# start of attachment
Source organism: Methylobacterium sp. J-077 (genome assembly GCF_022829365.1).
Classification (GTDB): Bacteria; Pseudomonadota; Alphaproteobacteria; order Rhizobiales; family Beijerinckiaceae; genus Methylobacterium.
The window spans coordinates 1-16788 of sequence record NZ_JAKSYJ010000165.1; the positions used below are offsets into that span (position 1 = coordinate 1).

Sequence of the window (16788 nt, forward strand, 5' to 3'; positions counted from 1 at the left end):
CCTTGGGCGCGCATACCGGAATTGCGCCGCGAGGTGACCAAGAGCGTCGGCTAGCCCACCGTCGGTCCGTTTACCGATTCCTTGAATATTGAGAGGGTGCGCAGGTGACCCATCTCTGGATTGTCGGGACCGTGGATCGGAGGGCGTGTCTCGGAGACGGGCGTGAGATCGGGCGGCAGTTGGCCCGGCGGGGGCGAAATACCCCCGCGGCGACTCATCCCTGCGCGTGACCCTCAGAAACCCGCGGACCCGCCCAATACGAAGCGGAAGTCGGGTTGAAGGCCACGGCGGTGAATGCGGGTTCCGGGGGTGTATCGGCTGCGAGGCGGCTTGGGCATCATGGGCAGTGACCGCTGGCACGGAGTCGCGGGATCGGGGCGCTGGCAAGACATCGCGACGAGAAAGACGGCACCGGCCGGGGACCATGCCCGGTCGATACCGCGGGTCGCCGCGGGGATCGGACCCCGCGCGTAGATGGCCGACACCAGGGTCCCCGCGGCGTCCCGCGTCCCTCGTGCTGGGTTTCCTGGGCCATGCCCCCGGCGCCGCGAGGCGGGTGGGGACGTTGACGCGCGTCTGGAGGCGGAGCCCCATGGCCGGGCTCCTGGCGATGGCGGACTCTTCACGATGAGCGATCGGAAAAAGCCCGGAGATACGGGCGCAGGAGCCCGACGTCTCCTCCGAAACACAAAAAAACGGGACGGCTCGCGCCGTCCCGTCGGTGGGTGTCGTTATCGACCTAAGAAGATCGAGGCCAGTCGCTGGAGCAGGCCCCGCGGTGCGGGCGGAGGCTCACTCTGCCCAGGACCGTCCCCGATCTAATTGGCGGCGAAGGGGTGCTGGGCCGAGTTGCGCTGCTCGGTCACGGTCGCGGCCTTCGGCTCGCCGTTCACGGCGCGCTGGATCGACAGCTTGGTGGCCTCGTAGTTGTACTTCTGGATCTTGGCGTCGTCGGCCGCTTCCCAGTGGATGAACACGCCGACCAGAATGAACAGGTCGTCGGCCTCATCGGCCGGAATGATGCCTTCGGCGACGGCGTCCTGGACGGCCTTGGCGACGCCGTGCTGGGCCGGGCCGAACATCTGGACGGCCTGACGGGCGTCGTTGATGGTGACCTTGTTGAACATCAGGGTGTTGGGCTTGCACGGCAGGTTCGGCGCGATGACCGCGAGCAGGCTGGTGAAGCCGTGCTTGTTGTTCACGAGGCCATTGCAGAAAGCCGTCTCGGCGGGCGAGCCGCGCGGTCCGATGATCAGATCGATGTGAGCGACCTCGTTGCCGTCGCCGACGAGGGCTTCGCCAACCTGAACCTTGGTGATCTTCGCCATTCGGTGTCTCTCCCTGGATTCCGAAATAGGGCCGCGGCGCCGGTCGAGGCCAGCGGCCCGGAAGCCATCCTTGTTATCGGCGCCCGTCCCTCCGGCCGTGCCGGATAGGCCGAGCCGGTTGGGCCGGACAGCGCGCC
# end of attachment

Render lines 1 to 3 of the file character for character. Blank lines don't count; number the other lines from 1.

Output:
Source organism: Methylobacterium sp. J-077 (genome assembly GCF_022829365.1).
Classification (GTDB): Bacteria; Pseudomonadota; Alphaproteobacteria; order Rhizobiales; family Beijerinckiaceae; genus Methylobacterium.
The window spans coordinates 1-16788 of sequence record NZ_JAKSYJ010000165.1; the positions used below are offsets into that span (position 1 = coordinate 1).